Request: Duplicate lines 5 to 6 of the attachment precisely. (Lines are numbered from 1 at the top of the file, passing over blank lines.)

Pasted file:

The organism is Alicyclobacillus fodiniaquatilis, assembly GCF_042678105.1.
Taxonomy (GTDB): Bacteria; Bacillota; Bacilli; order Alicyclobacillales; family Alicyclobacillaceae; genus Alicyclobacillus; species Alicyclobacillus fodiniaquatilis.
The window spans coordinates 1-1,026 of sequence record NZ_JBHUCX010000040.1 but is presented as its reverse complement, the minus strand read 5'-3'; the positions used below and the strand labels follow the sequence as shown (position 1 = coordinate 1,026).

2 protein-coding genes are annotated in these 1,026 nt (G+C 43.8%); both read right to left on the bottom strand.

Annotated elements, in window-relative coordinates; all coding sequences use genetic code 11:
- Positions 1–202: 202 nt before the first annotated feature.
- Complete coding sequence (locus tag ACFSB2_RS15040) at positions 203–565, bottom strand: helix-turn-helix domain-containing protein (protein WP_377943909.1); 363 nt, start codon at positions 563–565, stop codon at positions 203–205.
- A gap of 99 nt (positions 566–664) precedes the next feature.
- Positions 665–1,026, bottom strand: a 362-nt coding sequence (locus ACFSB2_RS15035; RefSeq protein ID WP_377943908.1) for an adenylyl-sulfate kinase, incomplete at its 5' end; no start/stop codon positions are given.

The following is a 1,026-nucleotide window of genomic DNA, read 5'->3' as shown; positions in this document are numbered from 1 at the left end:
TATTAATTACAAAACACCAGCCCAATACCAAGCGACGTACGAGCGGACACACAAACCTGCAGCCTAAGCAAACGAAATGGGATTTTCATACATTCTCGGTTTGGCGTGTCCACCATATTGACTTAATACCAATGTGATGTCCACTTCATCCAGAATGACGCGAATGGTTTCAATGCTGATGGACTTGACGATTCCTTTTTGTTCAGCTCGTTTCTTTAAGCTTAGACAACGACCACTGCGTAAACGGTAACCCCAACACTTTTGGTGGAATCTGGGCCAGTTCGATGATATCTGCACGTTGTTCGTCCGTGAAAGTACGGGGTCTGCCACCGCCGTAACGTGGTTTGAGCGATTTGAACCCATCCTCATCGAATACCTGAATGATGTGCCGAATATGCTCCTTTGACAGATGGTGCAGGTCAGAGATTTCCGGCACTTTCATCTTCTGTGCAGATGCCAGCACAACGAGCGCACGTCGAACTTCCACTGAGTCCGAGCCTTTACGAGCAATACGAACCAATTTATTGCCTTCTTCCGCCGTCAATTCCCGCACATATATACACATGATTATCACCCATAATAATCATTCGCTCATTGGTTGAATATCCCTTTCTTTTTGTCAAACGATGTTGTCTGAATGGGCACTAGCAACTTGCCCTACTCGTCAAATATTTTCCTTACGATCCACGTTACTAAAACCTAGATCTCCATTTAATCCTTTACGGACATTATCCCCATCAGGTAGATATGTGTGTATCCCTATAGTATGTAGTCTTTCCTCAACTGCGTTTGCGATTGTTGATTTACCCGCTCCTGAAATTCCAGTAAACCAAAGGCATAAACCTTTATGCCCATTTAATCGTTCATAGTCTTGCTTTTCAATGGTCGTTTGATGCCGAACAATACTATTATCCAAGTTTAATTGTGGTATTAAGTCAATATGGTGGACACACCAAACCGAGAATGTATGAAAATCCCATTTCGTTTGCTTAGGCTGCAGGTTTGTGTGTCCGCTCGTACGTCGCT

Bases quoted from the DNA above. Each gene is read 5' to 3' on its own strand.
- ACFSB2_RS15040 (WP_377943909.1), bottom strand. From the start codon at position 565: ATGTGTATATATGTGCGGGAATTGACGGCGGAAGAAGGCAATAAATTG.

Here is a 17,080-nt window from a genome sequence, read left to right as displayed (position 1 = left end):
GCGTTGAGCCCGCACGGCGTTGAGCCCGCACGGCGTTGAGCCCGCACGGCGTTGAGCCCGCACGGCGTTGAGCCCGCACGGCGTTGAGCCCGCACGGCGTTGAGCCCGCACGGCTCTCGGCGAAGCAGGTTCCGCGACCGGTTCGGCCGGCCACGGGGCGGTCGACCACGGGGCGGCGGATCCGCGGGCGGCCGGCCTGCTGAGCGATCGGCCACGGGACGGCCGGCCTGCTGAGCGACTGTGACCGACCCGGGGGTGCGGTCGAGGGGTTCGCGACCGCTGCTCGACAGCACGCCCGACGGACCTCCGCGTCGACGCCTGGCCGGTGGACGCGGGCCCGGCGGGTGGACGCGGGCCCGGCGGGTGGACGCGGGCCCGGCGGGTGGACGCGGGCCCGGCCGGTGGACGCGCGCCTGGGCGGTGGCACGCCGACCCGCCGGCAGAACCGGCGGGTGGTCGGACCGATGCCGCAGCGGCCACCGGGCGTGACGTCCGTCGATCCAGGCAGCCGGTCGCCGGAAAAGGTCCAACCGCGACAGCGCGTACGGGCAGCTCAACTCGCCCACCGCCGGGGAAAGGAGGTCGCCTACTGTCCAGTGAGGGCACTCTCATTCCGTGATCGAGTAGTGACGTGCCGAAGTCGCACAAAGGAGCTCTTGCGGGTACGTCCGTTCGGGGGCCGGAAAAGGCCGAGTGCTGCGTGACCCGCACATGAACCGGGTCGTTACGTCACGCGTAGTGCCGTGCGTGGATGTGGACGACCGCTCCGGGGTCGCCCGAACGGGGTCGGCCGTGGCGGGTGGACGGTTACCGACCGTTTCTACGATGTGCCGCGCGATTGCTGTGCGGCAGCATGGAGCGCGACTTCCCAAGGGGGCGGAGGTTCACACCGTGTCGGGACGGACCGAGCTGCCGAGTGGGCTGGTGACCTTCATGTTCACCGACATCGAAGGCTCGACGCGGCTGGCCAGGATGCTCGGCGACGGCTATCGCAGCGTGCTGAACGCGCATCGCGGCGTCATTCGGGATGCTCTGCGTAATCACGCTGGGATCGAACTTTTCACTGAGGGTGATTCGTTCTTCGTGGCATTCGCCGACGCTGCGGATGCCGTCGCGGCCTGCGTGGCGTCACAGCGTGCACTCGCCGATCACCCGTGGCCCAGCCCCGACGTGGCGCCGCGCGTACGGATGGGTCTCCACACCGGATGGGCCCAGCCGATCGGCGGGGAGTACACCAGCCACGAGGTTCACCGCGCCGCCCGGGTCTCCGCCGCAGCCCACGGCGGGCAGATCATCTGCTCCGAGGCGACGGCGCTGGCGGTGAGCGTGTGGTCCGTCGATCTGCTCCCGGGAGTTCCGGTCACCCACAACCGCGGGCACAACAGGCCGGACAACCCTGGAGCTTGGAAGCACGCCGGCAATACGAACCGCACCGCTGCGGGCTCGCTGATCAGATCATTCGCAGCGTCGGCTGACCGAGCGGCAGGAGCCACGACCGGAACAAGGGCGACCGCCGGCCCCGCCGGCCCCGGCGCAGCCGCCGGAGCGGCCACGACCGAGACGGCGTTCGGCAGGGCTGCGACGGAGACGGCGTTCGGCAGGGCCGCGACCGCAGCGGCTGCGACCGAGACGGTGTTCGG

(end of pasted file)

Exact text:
Annotated elements, in window-relative coordinates; all coding sequences use genetic code 11:
- Positions 1–202: 202 nt before the first annotated feature.